A kayaker pulled from Bellingham Bay by a Coast Guard crew Wednesday afternoon has died, a Coast Guard official said. The man had been in his kayak tending to crab pots when it apparently capsized, according to Jeffrey A. Lustick, a Bellingham attorney and pilot. A Coast Guard rescue swimmer dived into the bay to recover the man, who was unconscious, and tried to revive the man en route to Bellingham International Airport.
Federal officials arrested a Lynden man Friday on two counts of producing and distributing pornographic photos online, according to a complaint filed in U.S District Court in Seattle. Jamie Bartels, is accused of photographing two young girls, estimated to be 5 to 6 years old, at a motel in Bremerton earlier this year and sharing the images on Rabbit, an online portal that lets users share content while simultaneously video chatting with others.
Ever have one of those dark December days when you just want to stay in bed? A website that reviews and compares mattresses – see what they did there? – says it has calculated the “most miserable” day in each state, based on an analysis of 30 years of weather data. According to sleepopolis.com, that day will be Dec. 22 in Washington state. Might as well settle in for a long winter’s nap. Or maybe reread “Alexander and the Terrible, Horrible, No Good, Very Bad Day” by Judith Viorst.
Muck Rack makes it simple to find people, tweets, or articles that mention any name, keyword, company, hashtag etc. We've compiled this guide to help you make the most of your search.
Selecting a term
Start searching tweets, articles from media outlets, articles mentioned in tweets, journalists'
names, titles and bios with some suggested searches:
Companies or Topics (e.g. iPhone, Microsoft)
Phrases (e.g. "cloud computing") — use quotes to keep the terms together
Twitter handles (e.g. @username) — returns those who have mentioned or replied to
Names (e.g. "David Pogue")
Hashtags (e.g. #sxsw, #london2012)
Bio details (e.g. vegan, Olympics, father)
Muck Rack's Advanced Search allows for many boolean operators.
Find results that mention multiple specified terms, use AND or
+. For example, ensure each result contains both Elon Musk and Mark Zuckerberg by
searching Musk AND Zuckerberg or Musk + Zuckerberg.
Use the operators OR or , to broaden your search when you'd like either of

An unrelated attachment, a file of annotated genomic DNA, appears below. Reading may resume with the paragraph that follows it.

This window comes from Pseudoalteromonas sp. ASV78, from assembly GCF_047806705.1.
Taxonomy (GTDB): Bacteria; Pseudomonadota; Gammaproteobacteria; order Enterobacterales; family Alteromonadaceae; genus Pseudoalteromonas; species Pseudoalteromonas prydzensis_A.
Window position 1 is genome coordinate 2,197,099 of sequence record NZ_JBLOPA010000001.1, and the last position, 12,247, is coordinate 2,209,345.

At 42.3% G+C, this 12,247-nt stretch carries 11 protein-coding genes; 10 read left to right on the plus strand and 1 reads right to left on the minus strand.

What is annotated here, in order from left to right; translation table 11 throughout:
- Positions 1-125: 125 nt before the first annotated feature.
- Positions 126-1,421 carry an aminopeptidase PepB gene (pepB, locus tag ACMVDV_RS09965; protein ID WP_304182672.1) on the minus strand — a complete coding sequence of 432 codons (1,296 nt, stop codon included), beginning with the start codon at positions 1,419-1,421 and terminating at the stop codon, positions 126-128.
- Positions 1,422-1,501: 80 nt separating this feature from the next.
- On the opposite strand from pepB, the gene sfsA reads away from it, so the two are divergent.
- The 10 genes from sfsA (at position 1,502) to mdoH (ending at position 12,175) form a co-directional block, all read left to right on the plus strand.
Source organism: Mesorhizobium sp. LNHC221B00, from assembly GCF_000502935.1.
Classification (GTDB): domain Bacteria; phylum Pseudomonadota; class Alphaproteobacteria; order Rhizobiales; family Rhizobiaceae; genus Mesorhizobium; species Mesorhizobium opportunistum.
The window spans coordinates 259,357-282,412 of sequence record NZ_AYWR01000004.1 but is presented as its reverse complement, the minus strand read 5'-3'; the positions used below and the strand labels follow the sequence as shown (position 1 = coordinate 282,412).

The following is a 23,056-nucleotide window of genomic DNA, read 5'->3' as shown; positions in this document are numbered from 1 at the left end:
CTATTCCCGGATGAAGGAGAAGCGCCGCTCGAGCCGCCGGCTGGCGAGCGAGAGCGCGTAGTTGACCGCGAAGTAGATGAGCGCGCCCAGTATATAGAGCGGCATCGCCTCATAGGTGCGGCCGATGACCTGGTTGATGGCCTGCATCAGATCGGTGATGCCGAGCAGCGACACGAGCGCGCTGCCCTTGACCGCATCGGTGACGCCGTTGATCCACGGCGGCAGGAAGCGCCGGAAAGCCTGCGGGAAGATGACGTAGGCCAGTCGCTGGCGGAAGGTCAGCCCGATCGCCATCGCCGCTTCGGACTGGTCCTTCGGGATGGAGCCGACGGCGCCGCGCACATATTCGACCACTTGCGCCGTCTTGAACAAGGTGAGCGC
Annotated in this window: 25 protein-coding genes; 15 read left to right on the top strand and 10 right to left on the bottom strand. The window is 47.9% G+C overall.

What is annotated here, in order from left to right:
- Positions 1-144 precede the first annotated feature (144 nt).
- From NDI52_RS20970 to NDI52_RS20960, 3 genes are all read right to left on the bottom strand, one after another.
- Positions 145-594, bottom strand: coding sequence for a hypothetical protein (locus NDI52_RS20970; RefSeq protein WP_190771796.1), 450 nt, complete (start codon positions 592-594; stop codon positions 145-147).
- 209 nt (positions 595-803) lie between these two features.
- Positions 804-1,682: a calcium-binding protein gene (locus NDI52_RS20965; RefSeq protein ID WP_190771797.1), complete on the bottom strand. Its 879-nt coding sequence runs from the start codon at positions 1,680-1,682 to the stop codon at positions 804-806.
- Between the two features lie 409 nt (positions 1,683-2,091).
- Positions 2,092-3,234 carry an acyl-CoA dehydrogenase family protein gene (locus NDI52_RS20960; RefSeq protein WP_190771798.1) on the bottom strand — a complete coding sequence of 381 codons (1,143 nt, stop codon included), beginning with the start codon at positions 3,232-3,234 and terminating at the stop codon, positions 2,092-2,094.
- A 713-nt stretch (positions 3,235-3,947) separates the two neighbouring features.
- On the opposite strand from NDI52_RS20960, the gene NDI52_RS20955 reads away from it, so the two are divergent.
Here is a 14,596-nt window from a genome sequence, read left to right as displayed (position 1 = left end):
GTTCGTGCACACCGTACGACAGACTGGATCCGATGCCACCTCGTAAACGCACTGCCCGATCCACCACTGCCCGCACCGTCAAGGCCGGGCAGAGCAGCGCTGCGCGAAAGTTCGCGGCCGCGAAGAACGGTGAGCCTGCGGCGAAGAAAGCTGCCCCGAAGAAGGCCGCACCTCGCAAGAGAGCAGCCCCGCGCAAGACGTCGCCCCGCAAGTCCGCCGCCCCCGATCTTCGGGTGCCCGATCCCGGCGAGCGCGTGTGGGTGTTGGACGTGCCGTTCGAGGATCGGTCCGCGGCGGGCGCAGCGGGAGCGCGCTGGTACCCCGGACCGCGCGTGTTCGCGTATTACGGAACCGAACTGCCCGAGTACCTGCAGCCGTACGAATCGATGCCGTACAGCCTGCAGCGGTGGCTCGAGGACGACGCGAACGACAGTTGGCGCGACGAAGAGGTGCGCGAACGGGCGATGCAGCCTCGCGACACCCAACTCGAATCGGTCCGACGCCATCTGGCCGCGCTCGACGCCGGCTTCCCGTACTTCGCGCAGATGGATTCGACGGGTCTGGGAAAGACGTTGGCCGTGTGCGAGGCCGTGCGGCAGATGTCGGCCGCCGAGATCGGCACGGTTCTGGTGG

multiple terms to appear in results. (This is the default behavior of our search when no operators
are used). For example, results will contain either cake or cookie by searching cake OR cookie or cake,cookie
Use NOT or - to subtract results from your search. For
example, searching Disney will yield results about the Walt Disney Company as well as Walt Disney
World Resort. To exclude mentions of Disney World, search for Disney -World or Disney
When using one of these operators with a phrase, enclose it in quotation marks. For example, you can
find results about smartphones excluding Apple's iPhone 4S by searching smartphone -"iPhone
Exact case matching or punctuation
If you're searching for a brand name or keyword that relies on specific punctuation marks or capitalization, you can
find results that match your exact query by adding matchcase: before the keyword you're searching for, like matchcase:E*TRADE .
Use parentheses to separate multiple
boolean phrases. For example, to find journalists talking about having fun in Disney World or
Disneyland, search for ("disney world" OR disneyland) AND fun.
An asterisk can be used to search for any variation of a root word truncated by the asterisk. For example, searching for admin* will return results for administrator, administration, administer, administered, etc.
A near operator is an AND operator where you can control the distance between the words. You can vary the distance the near operation uses by adding a forward slash and number (between 0-99) such as strawberries NEAR/10 "whipped cream", which means the strawberries must exist within 10 words of "whipped cream".